NEW YORK -- It may seem a bit backward that companies wouldn’t select a CRM solution based on which technology was best in their eyes. However, that’s exactly what used to happen -- until now, argued John Roberts, cofounder and chief executive officer of Cupertino, Calif.-based SugarCRM, a provider of commercial open-source applications and services, at his company’s second-annual CRM Acceleration event yesterday at the The Westin New York, in the heart of Times Square.
Speaking to a crowd of current and prospective partners and users of SugarCRM software, Roberts explained that CRM is a market that will not fall by the wayside the way that other business fads have. Rather, it will continue to evolve. “The most important parts of any business are the revenue stream and the customers,” he said. “Managing that is the number-one metric. The market is constant and will always be here.”
That said, he stressed that his company’s self-described radical approach to the CRM solutions space -- providing open-source coding as opposed to proprietary technology -- is well positioned to take advantage of the next evolution. “Think about the manufacturing process of software-as-a-service,” he implored. “It’s similar to the auto industry. We’re moving from the big gas guzzlers, to the SUVs, and now to the [Toyota] Prius.”
Roberts admitted he would also like to see SugarCRM become a public company. Roberts told the crowd that after four years of build-up -- the company now has 165 employees and 4,000 customers -- he believes “[SugarCRM] can become a public company in the next one to two years.”
Why? Because Roberts says he and the other cofounders, Clint Oram and Jacob Taylor, asked themselves one question back in 2004: Is it possible for the best ideas and engineering to win over the best sales-and-marketing strategies? “The last 20 years, the problem for smaller companies [was] that success was largely based on marketing spend,” Roberts recalled. “They had trouble getting market share over the big companies, and that really bothered me. There were days that those types of vendors were in total control, and now I reject that notion.”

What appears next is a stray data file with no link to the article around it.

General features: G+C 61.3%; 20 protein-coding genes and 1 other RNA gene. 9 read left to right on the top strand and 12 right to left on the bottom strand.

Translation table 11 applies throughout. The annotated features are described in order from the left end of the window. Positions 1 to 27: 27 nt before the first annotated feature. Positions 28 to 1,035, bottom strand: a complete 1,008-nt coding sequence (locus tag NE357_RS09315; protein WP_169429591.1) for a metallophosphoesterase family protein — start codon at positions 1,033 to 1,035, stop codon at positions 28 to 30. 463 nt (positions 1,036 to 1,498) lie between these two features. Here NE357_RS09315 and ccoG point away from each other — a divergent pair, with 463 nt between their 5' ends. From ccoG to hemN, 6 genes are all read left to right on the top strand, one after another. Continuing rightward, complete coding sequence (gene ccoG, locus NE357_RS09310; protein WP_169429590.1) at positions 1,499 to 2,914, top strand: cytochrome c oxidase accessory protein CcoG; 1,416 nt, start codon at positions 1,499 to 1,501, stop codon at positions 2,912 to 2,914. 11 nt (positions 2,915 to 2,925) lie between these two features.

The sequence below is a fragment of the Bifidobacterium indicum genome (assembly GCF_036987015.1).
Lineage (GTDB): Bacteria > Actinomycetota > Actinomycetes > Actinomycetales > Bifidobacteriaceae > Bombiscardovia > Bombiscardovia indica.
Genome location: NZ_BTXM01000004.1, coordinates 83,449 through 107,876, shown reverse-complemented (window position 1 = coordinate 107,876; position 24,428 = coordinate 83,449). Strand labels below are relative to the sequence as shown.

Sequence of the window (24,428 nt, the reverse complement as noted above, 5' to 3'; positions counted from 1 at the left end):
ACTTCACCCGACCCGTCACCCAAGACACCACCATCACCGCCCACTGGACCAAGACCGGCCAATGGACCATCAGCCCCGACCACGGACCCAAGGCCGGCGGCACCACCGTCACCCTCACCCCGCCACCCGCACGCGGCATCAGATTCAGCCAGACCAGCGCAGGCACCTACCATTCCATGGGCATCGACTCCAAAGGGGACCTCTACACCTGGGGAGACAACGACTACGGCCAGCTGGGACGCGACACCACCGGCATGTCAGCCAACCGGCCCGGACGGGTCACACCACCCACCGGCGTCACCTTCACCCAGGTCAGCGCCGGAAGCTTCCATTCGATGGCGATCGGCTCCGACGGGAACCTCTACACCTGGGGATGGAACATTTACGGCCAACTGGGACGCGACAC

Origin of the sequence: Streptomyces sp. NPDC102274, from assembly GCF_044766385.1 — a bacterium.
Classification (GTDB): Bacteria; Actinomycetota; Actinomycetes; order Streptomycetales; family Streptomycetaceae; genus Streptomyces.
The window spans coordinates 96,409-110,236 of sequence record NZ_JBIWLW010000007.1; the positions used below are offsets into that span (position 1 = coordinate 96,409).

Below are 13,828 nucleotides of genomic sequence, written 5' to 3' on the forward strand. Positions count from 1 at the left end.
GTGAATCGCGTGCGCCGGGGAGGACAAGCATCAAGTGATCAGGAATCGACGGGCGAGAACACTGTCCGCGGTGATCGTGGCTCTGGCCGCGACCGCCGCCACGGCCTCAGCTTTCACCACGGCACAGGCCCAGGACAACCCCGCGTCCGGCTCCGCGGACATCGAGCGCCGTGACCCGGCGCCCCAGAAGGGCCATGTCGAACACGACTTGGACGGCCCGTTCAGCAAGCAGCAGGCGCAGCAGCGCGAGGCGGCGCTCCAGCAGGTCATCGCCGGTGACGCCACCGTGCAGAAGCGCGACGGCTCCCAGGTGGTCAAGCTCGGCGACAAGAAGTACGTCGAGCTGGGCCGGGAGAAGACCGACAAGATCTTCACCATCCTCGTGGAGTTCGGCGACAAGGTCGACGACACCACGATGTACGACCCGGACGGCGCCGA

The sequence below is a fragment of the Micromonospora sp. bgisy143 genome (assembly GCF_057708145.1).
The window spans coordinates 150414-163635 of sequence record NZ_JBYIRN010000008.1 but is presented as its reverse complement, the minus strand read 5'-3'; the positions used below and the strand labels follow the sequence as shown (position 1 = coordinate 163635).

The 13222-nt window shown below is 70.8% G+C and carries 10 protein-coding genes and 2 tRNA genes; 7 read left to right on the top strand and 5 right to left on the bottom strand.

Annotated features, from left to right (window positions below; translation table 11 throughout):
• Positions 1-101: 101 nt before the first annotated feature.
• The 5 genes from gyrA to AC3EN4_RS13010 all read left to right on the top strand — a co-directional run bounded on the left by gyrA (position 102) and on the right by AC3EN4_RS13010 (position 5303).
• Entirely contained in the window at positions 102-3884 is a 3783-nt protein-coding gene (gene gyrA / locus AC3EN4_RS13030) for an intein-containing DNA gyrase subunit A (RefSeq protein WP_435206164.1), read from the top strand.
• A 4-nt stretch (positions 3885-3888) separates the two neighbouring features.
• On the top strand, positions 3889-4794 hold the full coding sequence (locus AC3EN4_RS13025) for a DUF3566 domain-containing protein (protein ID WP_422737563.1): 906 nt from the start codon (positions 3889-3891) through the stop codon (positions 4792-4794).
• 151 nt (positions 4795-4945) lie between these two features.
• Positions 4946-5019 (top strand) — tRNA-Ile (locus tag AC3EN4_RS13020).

Thanks to the Internet, Roberts says engineering can finally beat companies that spend most of their money on sales-and-marketing initiatives. “The infrastructure to really take on the big giants wasn’t possible until a few years ago when the Internet exploded in popularity,” he said. “For the first time in history, the environment is here in which the best technology can win.” Roberts stressed that vendors using proprietary technology are locking companies in -- something that hardly benefits the customers themselves.
He added that vendors that try to place customers in a locked-in basis are not strong in engineering. “For them, the technology just had to be ‘good enough,’ ” he said. “What are companies afraid of? Earning your business year in and year out?”
Roberts said that there are five main trends shaping technology today that lead him to believe that SugarCRM’s approach -- providing commercial open-source software that companies can examine and configure for their own lines of business -- will pay dividends. Those trends are:
- ideas, willpower, and the Internet;
- belief in the intelligence of crowds;
- consumerization of IT;
- cloud computing; and
- global language of sharing.
Roberts told attendees that he is excited about the benefits his company could potentially draw from this cornucopia of evolution and technology. “One day, we will be a billion-dollar company,” he said, just a day after Marc Benioff, the cofounder, chairman, and CEO of Salesforce.com, announced that Salesforce.com had officially hit a billion-dollar run rate. “The commercial open-source model is strong -- and we will earn your business.”
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